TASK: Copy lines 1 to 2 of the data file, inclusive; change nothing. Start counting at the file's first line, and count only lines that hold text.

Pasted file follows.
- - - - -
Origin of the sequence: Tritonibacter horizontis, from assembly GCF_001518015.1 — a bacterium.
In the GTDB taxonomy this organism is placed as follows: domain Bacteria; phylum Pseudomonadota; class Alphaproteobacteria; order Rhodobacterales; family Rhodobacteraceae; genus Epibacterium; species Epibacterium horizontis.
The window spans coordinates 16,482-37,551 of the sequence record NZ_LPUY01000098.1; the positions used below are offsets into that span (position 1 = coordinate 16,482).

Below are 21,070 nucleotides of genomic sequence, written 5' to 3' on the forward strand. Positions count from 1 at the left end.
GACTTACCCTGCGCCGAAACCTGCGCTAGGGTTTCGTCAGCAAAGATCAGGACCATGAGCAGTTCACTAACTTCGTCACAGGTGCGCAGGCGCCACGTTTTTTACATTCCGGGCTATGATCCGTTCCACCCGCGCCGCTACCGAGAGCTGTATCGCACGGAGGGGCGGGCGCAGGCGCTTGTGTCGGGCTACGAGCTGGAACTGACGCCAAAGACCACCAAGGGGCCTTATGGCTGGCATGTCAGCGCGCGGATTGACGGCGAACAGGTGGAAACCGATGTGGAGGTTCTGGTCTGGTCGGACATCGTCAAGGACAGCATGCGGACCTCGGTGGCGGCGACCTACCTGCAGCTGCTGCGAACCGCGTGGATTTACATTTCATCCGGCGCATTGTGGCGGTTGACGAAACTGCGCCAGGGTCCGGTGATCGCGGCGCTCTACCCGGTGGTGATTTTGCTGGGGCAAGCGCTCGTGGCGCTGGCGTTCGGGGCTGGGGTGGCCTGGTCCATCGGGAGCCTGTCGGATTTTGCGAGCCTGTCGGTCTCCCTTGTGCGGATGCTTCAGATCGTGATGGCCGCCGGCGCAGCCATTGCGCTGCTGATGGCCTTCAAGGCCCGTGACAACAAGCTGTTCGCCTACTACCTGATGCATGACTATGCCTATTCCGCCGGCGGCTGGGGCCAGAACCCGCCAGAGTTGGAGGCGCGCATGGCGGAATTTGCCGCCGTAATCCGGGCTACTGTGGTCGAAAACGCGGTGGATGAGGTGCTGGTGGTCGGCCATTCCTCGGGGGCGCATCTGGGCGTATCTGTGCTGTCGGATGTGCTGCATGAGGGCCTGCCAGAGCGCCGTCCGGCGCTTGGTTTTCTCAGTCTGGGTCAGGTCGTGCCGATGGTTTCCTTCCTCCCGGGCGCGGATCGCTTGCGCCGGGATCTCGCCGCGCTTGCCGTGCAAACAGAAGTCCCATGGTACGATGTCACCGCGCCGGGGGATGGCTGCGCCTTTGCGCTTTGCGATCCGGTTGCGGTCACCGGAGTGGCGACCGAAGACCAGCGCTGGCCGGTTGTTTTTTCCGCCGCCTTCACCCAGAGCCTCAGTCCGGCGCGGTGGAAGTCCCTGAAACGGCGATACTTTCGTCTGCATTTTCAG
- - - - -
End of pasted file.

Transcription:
Origin of the sequence: Tritonibacter horizontis, from assembly GCF_001518015.1 — a bacterium.
In the GTDB taxonomy this organism is placed as follows: domain Bacteria; phylum Pseudomonadota; class Alphaproteobacteria; order Rhodobacterales; family Rhodobacteraceae; genus Epibacterium; species Epibacterium horizontis.